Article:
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This spill response series will address risk assessment, proper protection of responders, spill planning and training requirements, spill response techniques, decontamination of workers and equipment, and reporting requirements.
Planning and training are essential elements in effective spill response. You shouldn’t consider one aspect without the other though, especially when it comes to potential hazardous waste spills.
Under the Hazardous Waste Operations and Emergency Response (HAZWOPER) standard, the Occupational Safety and Health Administration (OSHA) requires facilities that produce and store hazardous waste to have a written plan that documents emergency spill response operations [29 CFR 1910.120(b)].
When writing an emergency response plan, identify spill-prone areas in your facility and customize a plan of action for each based on the volume or nature of the chemicals stored the response to a 1 oz. laboratory spill will be much different than the response to a break in the main feed line of flammable material.
Documenting possible scenarios and detailing the steps for effective response is crucial to thorough planning. Locate available resources and purchase needed items for each of these scenarios.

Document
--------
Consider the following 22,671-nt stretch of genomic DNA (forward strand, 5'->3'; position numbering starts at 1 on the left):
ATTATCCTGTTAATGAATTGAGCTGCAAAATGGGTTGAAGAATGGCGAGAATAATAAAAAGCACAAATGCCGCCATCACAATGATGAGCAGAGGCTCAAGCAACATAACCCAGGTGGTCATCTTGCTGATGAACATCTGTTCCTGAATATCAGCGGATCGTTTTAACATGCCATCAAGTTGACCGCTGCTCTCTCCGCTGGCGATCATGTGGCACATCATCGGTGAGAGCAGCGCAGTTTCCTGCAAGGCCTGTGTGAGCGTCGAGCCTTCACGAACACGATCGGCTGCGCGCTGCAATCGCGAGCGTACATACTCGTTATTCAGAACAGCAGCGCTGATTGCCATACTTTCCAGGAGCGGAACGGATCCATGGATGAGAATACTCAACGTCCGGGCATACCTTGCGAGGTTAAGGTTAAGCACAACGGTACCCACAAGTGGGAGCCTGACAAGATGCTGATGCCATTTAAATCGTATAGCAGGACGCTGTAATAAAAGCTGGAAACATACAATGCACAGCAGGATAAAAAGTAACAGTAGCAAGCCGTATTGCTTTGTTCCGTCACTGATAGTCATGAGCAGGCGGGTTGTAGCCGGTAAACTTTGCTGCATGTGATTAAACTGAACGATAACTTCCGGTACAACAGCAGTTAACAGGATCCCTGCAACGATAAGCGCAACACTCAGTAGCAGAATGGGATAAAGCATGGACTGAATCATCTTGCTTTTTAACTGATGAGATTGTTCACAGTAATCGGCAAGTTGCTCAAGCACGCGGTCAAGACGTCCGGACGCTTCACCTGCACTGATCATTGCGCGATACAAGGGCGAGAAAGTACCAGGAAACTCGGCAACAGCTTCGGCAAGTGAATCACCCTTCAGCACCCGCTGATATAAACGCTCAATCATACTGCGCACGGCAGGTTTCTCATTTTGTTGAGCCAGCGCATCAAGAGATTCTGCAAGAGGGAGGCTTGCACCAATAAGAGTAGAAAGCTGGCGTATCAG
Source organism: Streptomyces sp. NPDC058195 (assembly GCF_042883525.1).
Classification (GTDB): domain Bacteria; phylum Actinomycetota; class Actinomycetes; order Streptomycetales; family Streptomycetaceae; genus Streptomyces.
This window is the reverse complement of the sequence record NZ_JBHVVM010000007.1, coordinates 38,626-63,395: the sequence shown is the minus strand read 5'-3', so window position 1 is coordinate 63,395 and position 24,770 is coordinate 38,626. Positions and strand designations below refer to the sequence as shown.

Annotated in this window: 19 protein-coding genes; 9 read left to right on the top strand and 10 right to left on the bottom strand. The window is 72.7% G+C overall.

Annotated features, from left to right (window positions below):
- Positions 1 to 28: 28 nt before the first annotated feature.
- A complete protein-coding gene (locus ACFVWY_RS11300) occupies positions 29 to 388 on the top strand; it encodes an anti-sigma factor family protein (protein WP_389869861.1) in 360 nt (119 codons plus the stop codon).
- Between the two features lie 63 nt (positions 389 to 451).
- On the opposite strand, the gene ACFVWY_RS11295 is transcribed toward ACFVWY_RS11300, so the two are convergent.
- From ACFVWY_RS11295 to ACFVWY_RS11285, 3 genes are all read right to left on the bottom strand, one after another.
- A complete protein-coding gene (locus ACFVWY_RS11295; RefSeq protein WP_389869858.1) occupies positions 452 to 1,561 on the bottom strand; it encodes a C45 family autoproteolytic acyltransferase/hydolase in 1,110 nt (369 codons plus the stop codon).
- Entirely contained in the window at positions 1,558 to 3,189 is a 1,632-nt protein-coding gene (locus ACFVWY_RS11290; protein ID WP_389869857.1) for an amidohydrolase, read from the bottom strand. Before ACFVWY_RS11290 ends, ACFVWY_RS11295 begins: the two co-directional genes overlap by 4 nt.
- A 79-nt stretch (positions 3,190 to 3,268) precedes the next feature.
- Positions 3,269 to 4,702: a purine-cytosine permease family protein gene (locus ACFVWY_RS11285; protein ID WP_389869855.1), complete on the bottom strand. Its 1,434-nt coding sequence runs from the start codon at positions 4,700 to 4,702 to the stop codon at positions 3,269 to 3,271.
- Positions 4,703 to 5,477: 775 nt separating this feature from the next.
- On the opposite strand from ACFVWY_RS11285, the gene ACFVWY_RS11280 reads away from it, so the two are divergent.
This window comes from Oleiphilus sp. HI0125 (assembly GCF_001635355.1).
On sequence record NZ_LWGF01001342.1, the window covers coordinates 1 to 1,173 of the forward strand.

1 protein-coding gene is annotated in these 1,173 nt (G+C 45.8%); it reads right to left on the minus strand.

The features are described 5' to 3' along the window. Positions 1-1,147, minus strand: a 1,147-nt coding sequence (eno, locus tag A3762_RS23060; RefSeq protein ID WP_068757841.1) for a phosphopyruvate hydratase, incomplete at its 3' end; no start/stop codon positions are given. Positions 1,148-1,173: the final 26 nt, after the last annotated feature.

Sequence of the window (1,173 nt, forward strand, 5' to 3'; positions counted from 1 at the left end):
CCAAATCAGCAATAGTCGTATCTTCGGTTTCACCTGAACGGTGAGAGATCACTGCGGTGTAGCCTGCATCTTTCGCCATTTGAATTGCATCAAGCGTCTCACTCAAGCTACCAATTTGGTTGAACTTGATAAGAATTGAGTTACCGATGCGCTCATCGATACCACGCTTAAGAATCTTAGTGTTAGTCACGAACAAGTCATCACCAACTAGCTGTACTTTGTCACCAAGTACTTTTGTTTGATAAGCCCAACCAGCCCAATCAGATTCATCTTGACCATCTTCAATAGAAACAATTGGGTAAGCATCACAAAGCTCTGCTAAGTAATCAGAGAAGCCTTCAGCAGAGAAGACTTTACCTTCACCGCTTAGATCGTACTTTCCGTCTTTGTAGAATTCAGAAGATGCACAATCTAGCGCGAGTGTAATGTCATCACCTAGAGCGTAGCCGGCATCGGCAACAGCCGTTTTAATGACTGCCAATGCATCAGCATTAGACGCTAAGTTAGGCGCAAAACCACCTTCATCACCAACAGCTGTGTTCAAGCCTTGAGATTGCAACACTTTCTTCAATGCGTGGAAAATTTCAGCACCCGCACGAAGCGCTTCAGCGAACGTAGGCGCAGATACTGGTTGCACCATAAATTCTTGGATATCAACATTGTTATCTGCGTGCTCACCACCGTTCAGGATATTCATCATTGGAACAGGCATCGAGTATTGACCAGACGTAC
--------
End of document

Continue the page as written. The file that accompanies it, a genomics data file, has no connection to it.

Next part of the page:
Plans should also detail employee responsibilities. Outline duties by job title rather than employee names to help managers facilitate training based on an employee’s job description and reduce the number of times the plan needs to be altered due to personnel changes.
With plans in place, coordinators can then determine the levels of training needed. Keep in mind that it may not be practical or necessary to train everyone at the facility, but rather only those who will have a role in responding.
Before outlining employee responsibilities and administering training, it’s worth considering if the spill response should be outsourced. The HAZWOPER standard does allow the option for employees to evacuate the facility in the event of a spill if the company pre-arranges to have a fully-trained outside emergency team respond to the spill.
If your company will work with outside resources to respond to spills, it must be well-documented in your spill response plan and include contact information. The plan should also include a letter or other documentation from the outside resource(s) stating their commitment and detailing their services.
When employees will handle emergency releases, OSHA requires the following levels of training, depending on the extent to which workers will be involved in response:
Thorough spill response plans help everyone know what is expected in an emergency, and training helps ensure that plans will run smoothly when and if they are ever needed.
Do your employees know how to clean up and decontaminate after a spill?
Go to Spill Response Part 4: How to Respond to a Spill and Decontaminate the Area to learn different spill response techniques based on what you’re cleaning up and how to decontaminate workers and equipment.